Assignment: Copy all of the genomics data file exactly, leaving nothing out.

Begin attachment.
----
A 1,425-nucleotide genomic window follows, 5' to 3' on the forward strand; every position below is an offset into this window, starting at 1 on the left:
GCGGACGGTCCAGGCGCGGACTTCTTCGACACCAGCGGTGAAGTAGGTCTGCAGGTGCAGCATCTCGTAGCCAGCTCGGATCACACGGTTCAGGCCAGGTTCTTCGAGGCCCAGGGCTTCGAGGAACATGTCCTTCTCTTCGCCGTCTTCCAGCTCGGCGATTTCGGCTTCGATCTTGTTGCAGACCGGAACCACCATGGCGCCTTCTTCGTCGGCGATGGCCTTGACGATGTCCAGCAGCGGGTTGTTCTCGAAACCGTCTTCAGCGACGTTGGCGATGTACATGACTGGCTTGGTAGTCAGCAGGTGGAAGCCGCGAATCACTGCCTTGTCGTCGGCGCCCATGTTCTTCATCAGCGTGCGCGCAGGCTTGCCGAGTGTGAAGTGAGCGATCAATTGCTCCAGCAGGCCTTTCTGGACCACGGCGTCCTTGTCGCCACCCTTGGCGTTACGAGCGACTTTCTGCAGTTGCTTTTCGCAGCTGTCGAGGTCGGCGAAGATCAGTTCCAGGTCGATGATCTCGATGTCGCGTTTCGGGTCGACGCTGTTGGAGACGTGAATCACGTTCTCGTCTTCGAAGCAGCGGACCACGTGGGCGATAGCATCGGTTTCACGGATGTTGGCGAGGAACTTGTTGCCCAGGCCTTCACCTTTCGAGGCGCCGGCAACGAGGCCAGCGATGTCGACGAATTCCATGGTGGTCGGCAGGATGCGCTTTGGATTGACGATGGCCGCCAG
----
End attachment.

A 1,425-nucleotide genomic window follows, 5' to 3' on the forward strand; every position below is an offset into this window, starting at 1 on the left:
GCGGACGGTCCAGGCGCGGACTTCTTCGACACCAGCGGTGAAGTAGGTCTGCAGGTGCAGCATCTCGTAGCCAGCTCGGATCACACGGTTCAGGCCAGGTTCTTCGAGGCCCAGGGCTTCGAGGAACATGTCCTTCTCTTCGCCGTCTTCCAGCTCGGCGATTTCGGCTTCGATCTTGTTGCAGACCGGAACCACCATGGCGCCTTCTTCGTCGGCGATGGCCTTGACGATGTCCAGCAGCGGGTTGTTCTCGAAACCGTCTTCAGCGACGTTGGCGATGTACATGACTGGCTTGGTAGTCAGCAGGTGGAAGCCGCGAATCACTGCCTTGTCGTCGGCGCCCATGTTCTTCATCAGCGTGCGCGCAGGCTTGCCGAGTGTGAAGTGAGCGATCAATTGCTCCAGCAGGCCTTTCTGGACCACGGCGTCCTTGTCGCCACCCTTGGCGTTACGAGCGACTTTCTGCAGTTGCTTTTCGCAGCTGTCGAGGTCGGCGAAGATCAGTTCCAGGTCGATGATCTCGATGTCGCGTTTCGGGTCGACGCTGTTGGAGACGTGAATCACGTTCTCGTCTTCGAAGCAGCGGACCACGTGGGCGATAGCATCGGTTTCACGGATGTTGGCGAGGAACTTGTTGCCCAGGCCTTCACCTTTCGAGGCGCCGGCAACGAGGCCAGCGATGTCGACGAATTCCATGGTGGTCGGCAGGATGCGCTTTGGATTGACGATGGCCGCCAG